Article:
EBC - Fun with pencils - Vui với bút chì - Phần 3

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EBC - Fun with pencils - Vui với bút chì - Phần 3

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Nội dung Text: EBC - Fun with pencils - Vui với bút chì - Phần 3

  1. PART THREE A WORLD FOR YOUR FIGURES TO LIVE IN 97
  2. PERSPECTIVE 98
  3. HOW TO ESTABLISH FIGURES ON THE GROUND 99
  4. PERSPECTIVE IN THE FIGURE 100
  5. COMMON FAULTS 101
  6. FURNITURE 102
  7. HOW TO PROJECT FURNITURE ONTO THE GROUND PLANE Here is an excellent method for building furniture and figures on a ground plane. It is simpler 103
  8. BUILDING AN INTERIOR FROM A GROUND PLAN-I 104
  9. BUILDING AN INTERIOR FROM A GROUND PLAN-II 105
  10. BUILDING AN INTERIOR FROM A GROUND PLAN-III 106
  11. BUILDING AN INTERIOR FROM A GROUND PLAN-IV BEDTIME And here is the finished drawing. It’s fun to try inking in some of your pencil drawings. Get a bottle of waterproof black drawing ink. You can get a box of school water colors, also, and get still more fun out of it. Knowing just what is the correct perspective helps so much to give that solid, finished, and professional look. This procedure opens up a whole world for the little figures you have learned to draw. It is worth while to see what you can do with this method. It offers a possi- bility of setting some work, besides the thrill of doing it. Now we shall take up a new subject. 107
  12. LIGHT AND SHADOW: THE PRINCIPLE Rays of light travel in straight lines. From any spot, the middle ray, the “per- pendicular to source,” would meet the earth and pass through its center. At the point directly under the source we establish the point DL, meaning “direction of light.” S will mean “source” at the top of the perpendicular, From the farthest limit of the shadow to DL, then up to the source and back to the shadow, forms a triangle. The third corner of the triangle will be called At, mean- ing “angle of light.” DL may be the vanishing point of the shadow or the base from which it proceeds outward. 108
  13. A SIMPLIFIED METHOD FOR GROUND SHADOWS 109
  14. LIGHTANDSHADOW 110
  15. LIGHTANDSHADOW 111
  16. LIGHTANDSHADOW 112
  17. THE LAST HILL I have a chosen a problem here that would be very difficult without some under- standing of the fundamentals given in Part Three. By the use of perspective, to- gether with the effect of light and shadow, we create the illusion of space, form, and a quality of existence. This drawing may have the “feel” of having been sketched from life, because of the fundamental principles applied to it. However, it was done from the imagination, without any copy, simply to show you the possibilities. It is a great storehouse of material. By all means, draw from that great source. Do not just copy. “Build” with what you observe for yourself to be true. Try to get the individual quality of each thing you draw. It is that quality that makes the artist interesting. 113
  18. TIME’S UP, FOLKS. WE GOTTA GO. ‘BY. 114
  19. THE AUTHOR’S CORNER I guess all you folks will forgive me for reserving a tiny corner of the book as my own. Everything must eventu- ally come to an end, and so with this book, my first effort of this kind. It has been a concentrated effort. At times I have seen the daylight fade and come back again with- out sleep. I’ll never tell anybody the actual time it took me to make these (it seems) thousands of drawings. I’m sure he would not believe me. I’m dreadfully tired but immensely happy. It has been intensely interesting, for I have retraced the ground of years ago. It has carried me back to the first struggle for knowledge that might earn me a living. It has reminded me of the early drawings which so often came back. How simple it all might have been, had I in the beginning been able to assemble these working principles, put them in order, and work with them as I do now. But they were bits of knowledge plucked out of the air like bits of fluff from a seed pod. Only a few within your grasp, just a few to take root and flourish. Strangely, the simplest facts always are the latest in being understood. And when they are. Their utter simplicity is the best reason for their acceptance, even at the cost of having to sweep out the pet theories and ideas accumulated over half a lifetime. At best, how do I know that I’m any more right now than in my student days? The answer is that of the con- valescent who has suffered and got well again. Lack of knowledge can be greater torture than the effort of ac- quiring it. I know only that I am happier in my work than I was then. It has gained publication in places that once seemed hopeless for me. I can approach the work with peace of mind and confidence boon of experience. This book is an effort to transplant that peace of mind to some few thousand others who otherwise must fall victims to the selfsame devices which contrive to make before they can make even a meager start. 115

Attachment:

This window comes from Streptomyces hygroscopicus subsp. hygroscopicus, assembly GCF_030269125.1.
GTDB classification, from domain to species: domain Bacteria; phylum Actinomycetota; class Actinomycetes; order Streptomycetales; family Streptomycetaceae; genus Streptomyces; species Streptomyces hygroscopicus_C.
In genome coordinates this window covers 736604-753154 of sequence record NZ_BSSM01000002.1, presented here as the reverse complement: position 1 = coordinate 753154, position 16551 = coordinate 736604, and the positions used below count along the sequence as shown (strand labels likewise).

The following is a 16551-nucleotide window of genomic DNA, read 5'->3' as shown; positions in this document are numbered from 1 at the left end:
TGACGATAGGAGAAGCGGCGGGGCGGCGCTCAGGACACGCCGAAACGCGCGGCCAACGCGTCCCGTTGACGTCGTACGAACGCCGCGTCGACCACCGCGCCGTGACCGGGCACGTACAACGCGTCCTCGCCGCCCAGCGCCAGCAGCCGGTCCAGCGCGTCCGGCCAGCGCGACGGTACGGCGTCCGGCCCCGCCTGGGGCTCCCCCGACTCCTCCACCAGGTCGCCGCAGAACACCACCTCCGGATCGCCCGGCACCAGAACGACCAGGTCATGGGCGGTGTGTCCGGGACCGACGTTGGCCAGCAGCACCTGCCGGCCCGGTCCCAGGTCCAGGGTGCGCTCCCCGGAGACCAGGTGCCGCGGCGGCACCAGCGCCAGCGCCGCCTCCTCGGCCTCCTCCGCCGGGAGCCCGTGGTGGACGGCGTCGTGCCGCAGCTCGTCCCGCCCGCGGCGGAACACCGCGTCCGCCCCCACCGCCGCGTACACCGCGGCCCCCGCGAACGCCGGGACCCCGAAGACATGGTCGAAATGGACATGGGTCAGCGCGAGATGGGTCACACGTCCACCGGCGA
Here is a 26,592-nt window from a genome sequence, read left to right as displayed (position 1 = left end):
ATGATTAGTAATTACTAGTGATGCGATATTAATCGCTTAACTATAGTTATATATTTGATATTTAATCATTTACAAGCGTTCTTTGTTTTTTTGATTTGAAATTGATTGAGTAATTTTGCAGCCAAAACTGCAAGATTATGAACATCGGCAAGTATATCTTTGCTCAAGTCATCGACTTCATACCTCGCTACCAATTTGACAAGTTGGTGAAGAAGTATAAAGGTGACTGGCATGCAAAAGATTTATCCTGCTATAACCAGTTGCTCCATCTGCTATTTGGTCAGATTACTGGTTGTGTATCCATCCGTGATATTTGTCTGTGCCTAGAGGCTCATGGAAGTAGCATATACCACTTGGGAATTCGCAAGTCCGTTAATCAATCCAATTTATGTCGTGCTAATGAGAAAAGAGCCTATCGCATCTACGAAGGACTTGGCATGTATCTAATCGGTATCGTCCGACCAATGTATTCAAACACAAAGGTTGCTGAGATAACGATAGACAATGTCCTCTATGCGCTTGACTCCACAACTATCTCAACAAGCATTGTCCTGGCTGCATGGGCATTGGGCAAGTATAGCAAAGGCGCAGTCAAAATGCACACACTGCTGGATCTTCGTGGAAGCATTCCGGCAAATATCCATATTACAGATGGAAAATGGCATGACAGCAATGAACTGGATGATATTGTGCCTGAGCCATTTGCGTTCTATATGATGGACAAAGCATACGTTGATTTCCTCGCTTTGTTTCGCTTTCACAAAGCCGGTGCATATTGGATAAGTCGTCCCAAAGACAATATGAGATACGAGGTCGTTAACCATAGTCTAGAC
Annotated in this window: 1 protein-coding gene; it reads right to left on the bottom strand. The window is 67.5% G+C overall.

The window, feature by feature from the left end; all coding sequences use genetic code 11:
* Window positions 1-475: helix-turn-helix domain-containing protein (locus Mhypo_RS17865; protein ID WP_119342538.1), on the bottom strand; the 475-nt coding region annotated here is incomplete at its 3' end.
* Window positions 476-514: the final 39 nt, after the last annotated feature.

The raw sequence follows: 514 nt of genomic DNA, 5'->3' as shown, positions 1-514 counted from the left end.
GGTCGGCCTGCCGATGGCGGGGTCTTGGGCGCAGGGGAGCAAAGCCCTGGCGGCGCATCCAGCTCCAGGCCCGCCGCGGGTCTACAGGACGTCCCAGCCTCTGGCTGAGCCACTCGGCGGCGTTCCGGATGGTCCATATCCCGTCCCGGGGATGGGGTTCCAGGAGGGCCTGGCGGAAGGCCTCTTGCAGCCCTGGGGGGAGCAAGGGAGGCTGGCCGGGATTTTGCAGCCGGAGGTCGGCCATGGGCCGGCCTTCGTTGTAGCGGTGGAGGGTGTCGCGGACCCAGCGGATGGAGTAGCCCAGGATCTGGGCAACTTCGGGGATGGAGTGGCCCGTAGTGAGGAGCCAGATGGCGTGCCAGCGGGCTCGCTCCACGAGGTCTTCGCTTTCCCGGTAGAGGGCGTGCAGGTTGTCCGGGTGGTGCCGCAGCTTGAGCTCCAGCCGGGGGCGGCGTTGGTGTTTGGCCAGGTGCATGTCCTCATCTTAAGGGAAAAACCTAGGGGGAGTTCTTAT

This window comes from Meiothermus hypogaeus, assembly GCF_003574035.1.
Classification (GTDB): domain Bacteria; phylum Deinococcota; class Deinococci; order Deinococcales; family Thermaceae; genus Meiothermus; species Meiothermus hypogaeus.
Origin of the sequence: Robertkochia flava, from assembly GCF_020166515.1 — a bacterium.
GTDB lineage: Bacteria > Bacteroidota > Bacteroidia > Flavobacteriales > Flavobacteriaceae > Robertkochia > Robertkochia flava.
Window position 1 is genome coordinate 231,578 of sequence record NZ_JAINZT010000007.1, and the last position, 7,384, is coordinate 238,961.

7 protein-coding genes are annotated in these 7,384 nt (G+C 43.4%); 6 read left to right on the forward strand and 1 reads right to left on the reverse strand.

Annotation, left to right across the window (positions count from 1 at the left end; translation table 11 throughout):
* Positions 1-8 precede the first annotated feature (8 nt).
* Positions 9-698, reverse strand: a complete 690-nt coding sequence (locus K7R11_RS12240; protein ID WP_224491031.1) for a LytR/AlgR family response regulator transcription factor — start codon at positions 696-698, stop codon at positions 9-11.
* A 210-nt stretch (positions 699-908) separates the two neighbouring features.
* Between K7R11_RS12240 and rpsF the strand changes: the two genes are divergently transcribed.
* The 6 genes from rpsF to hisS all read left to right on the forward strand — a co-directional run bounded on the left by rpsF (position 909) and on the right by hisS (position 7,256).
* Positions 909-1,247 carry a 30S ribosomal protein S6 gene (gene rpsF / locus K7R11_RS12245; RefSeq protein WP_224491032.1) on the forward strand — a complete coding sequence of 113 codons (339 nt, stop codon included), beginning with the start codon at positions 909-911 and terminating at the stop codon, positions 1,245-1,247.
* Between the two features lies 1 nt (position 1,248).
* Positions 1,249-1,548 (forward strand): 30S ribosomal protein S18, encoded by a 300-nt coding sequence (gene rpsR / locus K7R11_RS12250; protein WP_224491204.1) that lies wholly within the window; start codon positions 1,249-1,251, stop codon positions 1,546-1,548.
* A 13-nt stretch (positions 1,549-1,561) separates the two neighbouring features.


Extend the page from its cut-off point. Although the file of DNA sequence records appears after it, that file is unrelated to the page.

20. WHEN ALL IS SAID AND DONE, NATURE IS YOUR BEST INSTRUCTOR 116
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